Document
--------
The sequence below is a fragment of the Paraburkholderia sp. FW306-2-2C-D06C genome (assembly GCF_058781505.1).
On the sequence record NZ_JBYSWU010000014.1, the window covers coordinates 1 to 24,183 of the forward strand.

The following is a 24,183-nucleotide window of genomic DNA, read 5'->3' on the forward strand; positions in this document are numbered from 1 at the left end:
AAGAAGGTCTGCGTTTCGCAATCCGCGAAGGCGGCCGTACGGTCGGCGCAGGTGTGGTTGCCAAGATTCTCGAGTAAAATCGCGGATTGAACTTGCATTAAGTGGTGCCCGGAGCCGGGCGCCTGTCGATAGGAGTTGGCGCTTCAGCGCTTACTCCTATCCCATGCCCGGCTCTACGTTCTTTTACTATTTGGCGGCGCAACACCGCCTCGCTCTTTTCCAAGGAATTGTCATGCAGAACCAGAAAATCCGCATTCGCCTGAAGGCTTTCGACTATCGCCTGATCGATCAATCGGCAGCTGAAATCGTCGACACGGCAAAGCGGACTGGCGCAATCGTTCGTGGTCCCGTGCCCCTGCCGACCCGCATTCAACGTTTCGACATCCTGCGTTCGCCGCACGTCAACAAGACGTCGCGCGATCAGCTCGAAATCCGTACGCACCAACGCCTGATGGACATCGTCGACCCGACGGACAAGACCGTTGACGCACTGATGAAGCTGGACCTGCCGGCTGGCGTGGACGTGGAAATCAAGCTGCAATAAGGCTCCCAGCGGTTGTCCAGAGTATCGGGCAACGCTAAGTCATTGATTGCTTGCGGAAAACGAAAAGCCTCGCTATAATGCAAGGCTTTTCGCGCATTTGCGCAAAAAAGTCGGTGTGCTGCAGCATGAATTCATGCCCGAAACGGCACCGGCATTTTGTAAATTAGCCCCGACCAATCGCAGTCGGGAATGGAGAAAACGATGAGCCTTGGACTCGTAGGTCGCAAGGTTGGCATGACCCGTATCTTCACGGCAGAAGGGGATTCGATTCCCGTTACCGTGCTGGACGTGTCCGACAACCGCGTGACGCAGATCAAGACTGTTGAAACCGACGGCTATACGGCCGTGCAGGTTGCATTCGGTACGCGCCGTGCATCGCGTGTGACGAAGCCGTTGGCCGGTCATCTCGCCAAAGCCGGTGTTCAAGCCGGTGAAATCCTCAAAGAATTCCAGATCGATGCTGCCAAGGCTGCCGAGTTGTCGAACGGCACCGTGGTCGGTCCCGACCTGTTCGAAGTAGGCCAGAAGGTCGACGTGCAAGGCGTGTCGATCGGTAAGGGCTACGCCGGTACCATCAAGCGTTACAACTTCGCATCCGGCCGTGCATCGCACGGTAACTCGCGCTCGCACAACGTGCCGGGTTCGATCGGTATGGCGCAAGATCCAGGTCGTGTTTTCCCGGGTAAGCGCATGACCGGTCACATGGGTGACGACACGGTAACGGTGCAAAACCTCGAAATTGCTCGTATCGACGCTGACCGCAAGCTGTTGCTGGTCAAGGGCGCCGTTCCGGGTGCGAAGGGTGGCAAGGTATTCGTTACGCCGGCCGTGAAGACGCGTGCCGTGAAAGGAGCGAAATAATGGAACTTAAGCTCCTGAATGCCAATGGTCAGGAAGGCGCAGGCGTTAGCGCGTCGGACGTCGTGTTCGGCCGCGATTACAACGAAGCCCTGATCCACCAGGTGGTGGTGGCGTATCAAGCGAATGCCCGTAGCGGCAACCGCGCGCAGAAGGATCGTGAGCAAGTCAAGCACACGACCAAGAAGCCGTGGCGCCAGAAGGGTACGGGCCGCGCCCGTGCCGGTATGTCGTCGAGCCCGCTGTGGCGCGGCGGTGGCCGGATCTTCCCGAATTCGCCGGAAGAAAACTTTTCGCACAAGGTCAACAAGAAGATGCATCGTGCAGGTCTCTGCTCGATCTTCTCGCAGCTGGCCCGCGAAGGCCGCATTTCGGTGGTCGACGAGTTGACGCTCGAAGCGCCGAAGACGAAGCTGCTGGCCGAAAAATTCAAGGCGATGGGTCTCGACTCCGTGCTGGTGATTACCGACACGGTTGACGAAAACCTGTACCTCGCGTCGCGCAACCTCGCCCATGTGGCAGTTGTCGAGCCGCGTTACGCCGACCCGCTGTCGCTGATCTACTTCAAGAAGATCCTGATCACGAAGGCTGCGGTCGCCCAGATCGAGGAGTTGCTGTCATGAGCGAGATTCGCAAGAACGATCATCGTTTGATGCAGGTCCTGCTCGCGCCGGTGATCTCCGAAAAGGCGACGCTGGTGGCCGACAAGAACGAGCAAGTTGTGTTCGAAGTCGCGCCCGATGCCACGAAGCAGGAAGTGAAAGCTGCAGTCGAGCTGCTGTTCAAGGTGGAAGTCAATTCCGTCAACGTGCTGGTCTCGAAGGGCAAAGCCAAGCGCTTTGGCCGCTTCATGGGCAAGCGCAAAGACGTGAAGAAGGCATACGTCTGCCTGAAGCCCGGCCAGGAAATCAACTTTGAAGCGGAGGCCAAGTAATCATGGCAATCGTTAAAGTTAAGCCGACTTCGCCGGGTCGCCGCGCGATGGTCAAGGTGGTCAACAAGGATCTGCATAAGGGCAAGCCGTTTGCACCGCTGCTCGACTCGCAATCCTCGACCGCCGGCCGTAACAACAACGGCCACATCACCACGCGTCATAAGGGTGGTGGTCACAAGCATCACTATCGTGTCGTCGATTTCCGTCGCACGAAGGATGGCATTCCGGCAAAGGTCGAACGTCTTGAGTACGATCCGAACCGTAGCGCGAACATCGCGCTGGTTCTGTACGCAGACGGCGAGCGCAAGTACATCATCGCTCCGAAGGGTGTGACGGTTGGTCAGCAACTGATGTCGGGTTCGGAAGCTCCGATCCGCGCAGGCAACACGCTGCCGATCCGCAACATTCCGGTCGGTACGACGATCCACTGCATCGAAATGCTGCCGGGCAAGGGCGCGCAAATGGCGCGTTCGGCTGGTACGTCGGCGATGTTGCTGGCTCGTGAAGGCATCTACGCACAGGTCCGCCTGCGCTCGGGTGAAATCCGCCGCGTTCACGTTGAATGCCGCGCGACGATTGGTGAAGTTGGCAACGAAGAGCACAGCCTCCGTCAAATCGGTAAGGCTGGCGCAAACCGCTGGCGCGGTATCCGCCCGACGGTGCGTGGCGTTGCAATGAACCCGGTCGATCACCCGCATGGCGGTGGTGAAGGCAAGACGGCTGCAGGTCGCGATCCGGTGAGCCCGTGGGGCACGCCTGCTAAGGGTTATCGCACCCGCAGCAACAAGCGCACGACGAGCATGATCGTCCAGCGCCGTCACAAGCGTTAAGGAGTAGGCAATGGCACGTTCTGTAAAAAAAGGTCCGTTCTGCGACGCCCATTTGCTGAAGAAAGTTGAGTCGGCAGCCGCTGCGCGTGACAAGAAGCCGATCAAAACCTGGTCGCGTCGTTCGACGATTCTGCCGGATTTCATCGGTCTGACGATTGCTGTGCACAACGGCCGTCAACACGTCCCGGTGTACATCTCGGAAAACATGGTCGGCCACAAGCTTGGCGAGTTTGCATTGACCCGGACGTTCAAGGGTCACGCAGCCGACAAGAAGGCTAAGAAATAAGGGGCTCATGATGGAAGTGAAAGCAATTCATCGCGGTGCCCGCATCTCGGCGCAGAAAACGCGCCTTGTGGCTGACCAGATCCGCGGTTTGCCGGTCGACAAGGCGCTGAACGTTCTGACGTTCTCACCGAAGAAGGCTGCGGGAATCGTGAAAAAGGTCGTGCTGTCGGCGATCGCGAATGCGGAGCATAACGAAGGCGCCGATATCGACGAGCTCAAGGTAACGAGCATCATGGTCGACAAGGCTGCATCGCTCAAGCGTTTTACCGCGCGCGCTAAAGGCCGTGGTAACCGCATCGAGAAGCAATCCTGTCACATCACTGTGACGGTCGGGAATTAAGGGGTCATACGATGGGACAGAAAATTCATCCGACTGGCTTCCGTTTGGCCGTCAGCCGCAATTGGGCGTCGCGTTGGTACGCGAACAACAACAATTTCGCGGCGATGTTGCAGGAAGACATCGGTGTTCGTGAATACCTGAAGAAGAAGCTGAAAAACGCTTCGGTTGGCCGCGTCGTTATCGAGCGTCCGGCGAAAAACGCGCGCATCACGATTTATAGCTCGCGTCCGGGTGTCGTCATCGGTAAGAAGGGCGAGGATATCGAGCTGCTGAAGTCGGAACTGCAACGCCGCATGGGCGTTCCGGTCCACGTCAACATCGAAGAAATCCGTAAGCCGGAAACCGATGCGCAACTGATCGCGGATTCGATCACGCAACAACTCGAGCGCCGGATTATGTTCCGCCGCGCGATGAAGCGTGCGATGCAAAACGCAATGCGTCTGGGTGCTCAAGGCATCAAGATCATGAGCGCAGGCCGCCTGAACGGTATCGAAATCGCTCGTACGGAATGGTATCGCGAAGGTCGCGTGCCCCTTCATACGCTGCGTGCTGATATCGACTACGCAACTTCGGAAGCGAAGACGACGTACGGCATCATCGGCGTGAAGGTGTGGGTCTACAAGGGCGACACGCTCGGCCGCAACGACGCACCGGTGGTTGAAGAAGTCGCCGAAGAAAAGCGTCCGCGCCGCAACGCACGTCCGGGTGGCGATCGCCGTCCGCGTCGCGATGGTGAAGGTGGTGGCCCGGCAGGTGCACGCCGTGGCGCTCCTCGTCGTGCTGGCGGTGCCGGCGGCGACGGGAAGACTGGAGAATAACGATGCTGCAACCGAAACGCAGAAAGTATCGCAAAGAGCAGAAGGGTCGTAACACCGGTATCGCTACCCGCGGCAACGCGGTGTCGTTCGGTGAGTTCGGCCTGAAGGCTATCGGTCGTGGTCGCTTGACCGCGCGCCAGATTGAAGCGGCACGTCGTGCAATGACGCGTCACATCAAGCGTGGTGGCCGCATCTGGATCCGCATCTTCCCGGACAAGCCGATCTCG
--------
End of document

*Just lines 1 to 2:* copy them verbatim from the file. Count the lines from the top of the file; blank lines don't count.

The sequence below is a fragment of the Paraburkholderia sp. FW306-2-2C-D06C genome (assembly GCF_058781505.1).
On the sequence record NZ_JBYSWU010000014.1, the window covers coordinates 1 to 24,183 of the forward strand.